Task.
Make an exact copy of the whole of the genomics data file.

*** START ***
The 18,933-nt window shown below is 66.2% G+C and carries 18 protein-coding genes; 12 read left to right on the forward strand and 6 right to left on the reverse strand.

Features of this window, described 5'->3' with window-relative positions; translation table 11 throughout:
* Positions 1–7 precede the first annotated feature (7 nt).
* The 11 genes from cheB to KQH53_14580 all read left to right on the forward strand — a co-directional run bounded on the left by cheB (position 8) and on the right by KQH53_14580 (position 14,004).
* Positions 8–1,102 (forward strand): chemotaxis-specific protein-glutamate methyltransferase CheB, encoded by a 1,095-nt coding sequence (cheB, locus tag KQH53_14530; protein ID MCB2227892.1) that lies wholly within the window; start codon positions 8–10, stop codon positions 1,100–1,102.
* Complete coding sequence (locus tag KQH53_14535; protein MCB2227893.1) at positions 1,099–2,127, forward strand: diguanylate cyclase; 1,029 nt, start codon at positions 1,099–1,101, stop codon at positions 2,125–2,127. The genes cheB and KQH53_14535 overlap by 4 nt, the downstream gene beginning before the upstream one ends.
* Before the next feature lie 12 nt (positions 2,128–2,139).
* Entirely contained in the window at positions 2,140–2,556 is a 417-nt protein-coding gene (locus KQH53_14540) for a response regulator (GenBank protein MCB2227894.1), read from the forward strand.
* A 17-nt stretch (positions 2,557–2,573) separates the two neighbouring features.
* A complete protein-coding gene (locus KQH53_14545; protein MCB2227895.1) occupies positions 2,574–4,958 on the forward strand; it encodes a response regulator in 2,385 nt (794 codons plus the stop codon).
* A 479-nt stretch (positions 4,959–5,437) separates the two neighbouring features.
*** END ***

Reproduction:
The 18,933-nt window shown below is 66.2% G+C and carries 18 protein-coding genes; 12 read left to right on the forward strand and 6 right to left on the reverse strand.

Features of this window, described 5'->3' with window-relative positions; translation table 11 throughout:
* Positions 1–7 precede the first annotated feature (7 nt).
* The 11 genes from cheB to KQH53_14580 all read left to right on the forward strand — a co-directional run bounded on the left by cheB (position 8) and on the right by KQH53_14580 (position 14,004).
* Positions 8–1,102 (forward strand): chemotaxis-specific protein-glutamate methyltransferase CheB, encoded by a 1,095-nt coding sequence (cheB, locus tag KQH53_14530; protein ID MCB2227892.1) that lies wholly within the window; start codon positions 8–10, stop codon positions 1,100–1,102.
* Complete coding sequence (locus tag KQH53_14535; protein MCB2227893.1) at positions 1,099–2,127, forward strand: diguanylate cyclase; 1,029 nt, start codon at positions 1,099–1,101, stop codon at positions 2,125–2,127. The genes cheB and KQH53_14535 overlap by 4 nt, the downstream gene beginning before the upstream one ends.
* Before the next feature lie 12 nt (positions 2,128–2,139).
* Entirely contained in the window at positions 2,140–2,556 is a 417-nt protein-coding gene (locus KQH53_14540) for a response regulator (GenBank protein MCB2227894.1), read from the forward strand.
* A 17-nt stretch (positions 2,557–2,573) separates the two neighbouring features.
* A complete protein-coding gene (locus KQH53_14545; protein MCB2227895.1) occupies positions 2,574–4,958 on the forward strand; it encodes a response regulator in 2,385 nt (794 codons plus the stop codon).
* A 479-nt stretch (positions 4,959–5,437) separates the two neighbouring features.